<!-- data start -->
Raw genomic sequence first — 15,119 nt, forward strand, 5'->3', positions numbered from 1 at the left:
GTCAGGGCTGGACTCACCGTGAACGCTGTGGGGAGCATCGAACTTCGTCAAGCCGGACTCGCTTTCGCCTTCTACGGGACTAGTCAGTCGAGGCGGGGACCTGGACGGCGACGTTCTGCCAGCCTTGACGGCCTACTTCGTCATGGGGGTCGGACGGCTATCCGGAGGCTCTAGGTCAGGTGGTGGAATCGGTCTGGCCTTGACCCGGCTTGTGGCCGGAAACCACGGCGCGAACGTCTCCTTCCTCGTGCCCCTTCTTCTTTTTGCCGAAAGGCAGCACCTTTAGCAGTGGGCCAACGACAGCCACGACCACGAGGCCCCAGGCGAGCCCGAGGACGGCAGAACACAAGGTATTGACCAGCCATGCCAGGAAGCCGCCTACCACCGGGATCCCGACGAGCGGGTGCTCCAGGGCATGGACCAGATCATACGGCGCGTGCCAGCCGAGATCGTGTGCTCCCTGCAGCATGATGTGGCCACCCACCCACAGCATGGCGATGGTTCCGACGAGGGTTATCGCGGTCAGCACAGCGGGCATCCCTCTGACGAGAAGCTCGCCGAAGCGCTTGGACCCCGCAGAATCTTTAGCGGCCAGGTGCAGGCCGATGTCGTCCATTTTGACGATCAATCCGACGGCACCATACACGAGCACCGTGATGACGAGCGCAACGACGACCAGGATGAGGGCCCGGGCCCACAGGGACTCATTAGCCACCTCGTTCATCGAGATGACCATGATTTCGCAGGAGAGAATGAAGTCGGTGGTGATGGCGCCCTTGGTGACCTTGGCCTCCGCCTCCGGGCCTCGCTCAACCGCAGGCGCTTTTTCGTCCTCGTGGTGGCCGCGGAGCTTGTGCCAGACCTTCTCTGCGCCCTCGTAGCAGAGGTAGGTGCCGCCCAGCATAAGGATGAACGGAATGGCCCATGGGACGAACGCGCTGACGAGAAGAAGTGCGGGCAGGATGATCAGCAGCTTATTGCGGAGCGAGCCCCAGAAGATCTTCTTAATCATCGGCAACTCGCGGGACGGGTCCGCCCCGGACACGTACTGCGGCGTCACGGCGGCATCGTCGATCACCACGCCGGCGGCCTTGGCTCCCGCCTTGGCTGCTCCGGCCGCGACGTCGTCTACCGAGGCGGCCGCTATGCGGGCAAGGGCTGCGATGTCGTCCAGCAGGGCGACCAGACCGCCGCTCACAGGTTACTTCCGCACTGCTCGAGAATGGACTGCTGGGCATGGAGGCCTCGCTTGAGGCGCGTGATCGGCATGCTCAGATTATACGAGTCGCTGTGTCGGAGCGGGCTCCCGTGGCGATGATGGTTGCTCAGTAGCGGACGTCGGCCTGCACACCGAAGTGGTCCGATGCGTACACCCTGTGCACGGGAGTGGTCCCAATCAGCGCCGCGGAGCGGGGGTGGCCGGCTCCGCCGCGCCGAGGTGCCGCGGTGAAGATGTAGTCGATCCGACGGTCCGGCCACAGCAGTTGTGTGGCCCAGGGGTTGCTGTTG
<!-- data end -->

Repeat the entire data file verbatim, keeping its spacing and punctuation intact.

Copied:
Raw genomic sequence first — 15,119 nt, forward strand, 5'->3', positions numbered from 1 at the left:
GTCAGGGCTGGACTCACCGTGAACGCTGTGGGGAGCATCGAACTTCGTCAAGCCGGACTCGCTTTCGCCTTCTACGGGACTAGTCAGTCGAGGCGGGGACCTGGACGGCGACGTTCTGCCAGCCTTGACGGCCTACTTCGTCATGGGGGTCGGACGGCTATCCGGAGGCTCTAGGTCAGGTGGTGGAATCGGTCTGGCCTTGACCCGGCTTGTGGCCGGAAACCACGGCGCGAACGTCTCCTTCCTCGTGCCCCTTCTTCTTTTTGCCGAAAGGCAGCACCTTTAGCAGTGGGCCAACGACAGCCACGACCACGAGGCCCCAGGCGAGCCCGAGGACGGCAGAACACAAGGTATTGACCAGCCATGCCAGGAAGCCGCCTACCACCGGGATCCCGACGAGCGGGTGCTCCAGGGCATGGACCAGATCATACGGCGCGTGCCAGCCGAGATCGTGTGCTCCCTGCAGCATGATGTGGCCACCCACCCACAGCATGGCGATGGTTCCGACGAGGGTTATCGCGGTCAGCACAGCGGGCATCCCTCTGACGAGAAGCTCGCCGAAGCGCTTGGACCCCGCAGAATCTTTAGCGGCCAGGTGCAGGCCGATGTCGTCCATTTTGACGATCAATCCGACGGCACCATACACGAGCACCGTGATGACGAGCGCAACGACGACCAGGATGAGGGCCCGGGCCCACAGGGACTCATTAGCCACCTCGTTCATCGAGATGACCATGATTTCGCAGGAGAGAATGAAGTCGGTGGTGATGGCGCCCTTGGTGACCTTGGCCTCCGCCTCCGGGCCTCGCTCAACCGCAGGCGCTTTTTCGTCCTCGTGGTGGCCGCGGAGCTTGTGCCAGACCTTCTCTGCGCCCTCGTAGCAGAGGTAGGTGCCGCCCAGCATAAGGATGAACGGAATGGCCCATGGGACGAACGCGCTGACGAGAAGAAGTGCGGGCAGGATGATCAGCAGCTTATTGCGGAGCGAGCCCCAGAAGATCTTCTTAATCATCGGCAACTCGCGGGACGGGTCCGCCCCGGACACGTACTGCGGCGTCACGGCGGCATCGTCGATCACCACGCCGGCGGCCTTGGCTCCCGCCTTGGCTGCTCCGGCCGCGACGTCGTCTACCGAGGCGGCCGCTATGCGGGCAAGGGCTGCGATGTCGTCCAGCAGGGCGACCAGACCGCCGCTCACAGGTTACTTCCGCACTGCTCGAGAATGGACTGCTGGGCATGGAGGCCTCGCTTGAGGCGCGTGATCGGCATGCTCAGATTATACGAGTCGCTGTGTCGGAGCGGGCTCCCGTGGCGATGATGGTTGCTCAGTAGCGGACGTCGGCCTGCACACCGAAGTGGTCCGATGCGTACACCCTGTGCACGGGAGTGGTCCCAATCAGCGCCGCGGAGCGGGGGTGGCCGGCTCCGCCGCGCCGAGGTGCCGCGGTGAAGATGTAGTCGATCCGACGGTCCGGCCACAGCAGTTGTGTGGCCCAGGGGTTGCTGTTG